Salary Reduction and short term working in the current climate

Wednesday 8th April 2009

With cash tight and markets shrinking, employers are looking at all their overheads with a view to cutting unnecessary costs wherever possible.

For those of us old (or should I say mature!) enough to remember previous recessions, this one has a different hue about it. Employers are aware that a recruitment crisis isn’t too far behind them. They do not want to lose skills when this can be avoided. In the past, employers’ main response to downturn was redundancy. Many are looking at alternatives.In short these are:-

  1. Agreed reduction in salaries
  2. Short term working and Lay offs

Salary Reduction

This time round, the preferred choice of employers has been agreed salary reduction. A number of my clients have taken this option and have been buoyed up by the positive response from their staff. How is this done? Well, a reduction in salary / pay is a variation of the contract of employment. Employers must seek agreement from employees to adopt this measure. In my experience this has been forthcoming without exception. The employer serves notice on the employees of his intention / proposals. A collective meeting often follows where reasons for the change can be put forward in depth. The employee then should be requested to sign a note agreeing to the variation

If the employee refuses?

The employer may then give the employee one month’s notice on the change in terms. At the end of that period, if there is still a refusal, the employer faces dismissal for "some other substantial reason" justifying dismissal as it is deemed to be a business reorganisation. Provided an employer can demonstrate that the reasons for the change are justified, then this will be a fair dismissal.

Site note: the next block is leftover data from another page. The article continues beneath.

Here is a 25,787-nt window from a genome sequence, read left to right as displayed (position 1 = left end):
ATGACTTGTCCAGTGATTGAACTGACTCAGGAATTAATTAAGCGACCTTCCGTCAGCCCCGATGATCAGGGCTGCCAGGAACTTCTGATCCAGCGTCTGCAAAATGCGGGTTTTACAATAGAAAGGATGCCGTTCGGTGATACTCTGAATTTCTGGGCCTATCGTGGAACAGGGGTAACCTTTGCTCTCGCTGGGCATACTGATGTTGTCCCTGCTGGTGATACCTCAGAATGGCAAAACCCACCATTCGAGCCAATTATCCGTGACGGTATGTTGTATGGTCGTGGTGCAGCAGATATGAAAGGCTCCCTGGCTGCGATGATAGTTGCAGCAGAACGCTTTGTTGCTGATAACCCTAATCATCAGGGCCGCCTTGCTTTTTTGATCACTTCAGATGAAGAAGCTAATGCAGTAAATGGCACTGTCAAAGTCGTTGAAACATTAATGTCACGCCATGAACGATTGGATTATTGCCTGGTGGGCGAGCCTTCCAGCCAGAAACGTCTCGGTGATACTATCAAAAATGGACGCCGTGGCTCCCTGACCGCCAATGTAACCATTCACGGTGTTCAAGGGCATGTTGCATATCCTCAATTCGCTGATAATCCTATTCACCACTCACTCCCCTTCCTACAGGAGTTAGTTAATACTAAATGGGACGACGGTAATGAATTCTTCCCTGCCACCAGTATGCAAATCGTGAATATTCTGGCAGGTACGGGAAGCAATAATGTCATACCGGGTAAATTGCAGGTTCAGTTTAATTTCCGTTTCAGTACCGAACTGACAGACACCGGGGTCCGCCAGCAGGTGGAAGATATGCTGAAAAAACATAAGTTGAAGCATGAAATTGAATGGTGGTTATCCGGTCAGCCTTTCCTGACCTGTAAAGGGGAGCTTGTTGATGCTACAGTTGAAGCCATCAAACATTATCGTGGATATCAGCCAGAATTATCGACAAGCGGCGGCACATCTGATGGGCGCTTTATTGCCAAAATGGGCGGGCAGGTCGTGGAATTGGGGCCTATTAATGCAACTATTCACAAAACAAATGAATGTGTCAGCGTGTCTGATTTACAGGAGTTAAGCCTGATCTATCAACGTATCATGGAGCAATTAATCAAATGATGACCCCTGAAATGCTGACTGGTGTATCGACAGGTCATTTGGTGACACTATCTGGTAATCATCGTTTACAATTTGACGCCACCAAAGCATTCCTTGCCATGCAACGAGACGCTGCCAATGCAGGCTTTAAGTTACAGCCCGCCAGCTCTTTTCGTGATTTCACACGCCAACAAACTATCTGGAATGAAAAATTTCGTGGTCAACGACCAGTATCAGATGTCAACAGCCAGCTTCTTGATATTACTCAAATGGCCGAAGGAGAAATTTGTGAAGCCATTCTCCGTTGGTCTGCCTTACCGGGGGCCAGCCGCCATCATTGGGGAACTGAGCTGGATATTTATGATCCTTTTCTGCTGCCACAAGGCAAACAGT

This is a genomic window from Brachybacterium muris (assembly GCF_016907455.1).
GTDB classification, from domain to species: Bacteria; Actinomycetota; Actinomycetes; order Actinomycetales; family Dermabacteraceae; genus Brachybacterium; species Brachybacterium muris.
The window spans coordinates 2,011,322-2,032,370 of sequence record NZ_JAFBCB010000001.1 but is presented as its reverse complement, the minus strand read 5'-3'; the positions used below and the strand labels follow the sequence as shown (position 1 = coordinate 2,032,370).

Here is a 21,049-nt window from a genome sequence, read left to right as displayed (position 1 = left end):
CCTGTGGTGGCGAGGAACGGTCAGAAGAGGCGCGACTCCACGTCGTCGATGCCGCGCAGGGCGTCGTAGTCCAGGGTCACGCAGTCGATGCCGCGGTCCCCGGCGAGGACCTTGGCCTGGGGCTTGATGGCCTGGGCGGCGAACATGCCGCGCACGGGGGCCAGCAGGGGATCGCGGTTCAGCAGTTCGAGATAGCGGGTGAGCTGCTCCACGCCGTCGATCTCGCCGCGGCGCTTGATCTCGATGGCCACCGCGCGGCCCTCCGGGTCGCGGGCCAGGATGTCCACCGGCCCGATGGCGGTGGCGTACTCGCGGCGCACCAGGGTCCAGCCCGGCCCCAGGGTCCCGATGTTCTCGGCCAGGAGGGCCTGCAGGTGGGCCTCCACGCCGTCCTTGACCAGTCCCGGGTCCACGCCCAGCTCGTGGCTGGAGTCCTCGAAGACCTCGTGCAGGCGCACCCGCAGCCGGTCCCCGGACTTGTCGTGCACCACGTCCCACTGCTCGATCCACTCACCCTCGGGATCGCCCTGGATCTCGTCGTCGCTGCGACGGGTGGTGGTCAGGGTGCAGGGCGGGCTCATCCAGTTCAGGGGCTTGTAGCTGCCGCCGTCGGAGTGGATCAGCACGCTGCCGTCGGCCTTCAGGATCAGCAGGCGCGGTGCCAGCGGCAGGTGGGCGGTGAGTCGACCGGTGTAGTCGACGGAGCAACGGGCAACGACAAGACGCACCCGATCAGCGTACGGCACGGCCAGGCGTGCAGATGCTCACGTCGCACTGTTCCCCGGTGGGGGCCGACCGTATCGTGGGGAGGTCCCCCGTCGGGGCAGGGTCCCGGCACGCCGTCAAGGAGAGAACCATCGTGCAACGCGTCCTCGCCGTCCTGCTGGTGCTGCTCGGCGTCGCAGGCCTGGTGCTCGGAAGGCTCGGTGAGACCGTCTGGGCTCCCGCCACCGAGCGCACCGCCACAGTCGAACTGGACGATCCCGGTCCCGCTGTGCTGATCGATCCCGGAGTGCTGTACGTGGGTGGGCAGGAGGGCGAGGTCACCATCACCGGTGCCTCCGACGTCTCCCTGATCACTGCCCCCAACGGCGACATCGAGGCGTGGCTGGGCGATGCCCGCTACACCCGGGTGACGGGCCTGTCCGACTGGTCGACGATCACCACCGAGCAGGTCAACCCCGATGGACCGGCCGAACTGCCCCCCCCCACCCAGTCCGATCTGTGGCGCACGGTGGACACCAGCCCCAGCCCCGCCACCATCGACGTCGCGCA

Lay Offs and Short Term working

The statutory provisions relating to short term working and lay offs are extremely complex and have been described by the House of Lords as "labyrinthine".Whilst an employer may put employees on short term work, if this endures for a period of 4 weeks or a total of 4 weeks in 6, then the employee can "elect" to treat this as a redundancy dismissal and claim a redundancy payment. It should be noted an employer cannot lay off where the employees contract does not depend upon he or she being provided with work which is uncommon these days. In all cases, you should seek expert advice.

Click here for more information on employment law

David Southern - Partner at Marsden Rawsthorn LLP - Head of Employment

Author: Administrator

Don't Miss

  • Very happy with the service and provided in an honest manner so a credit to your profession.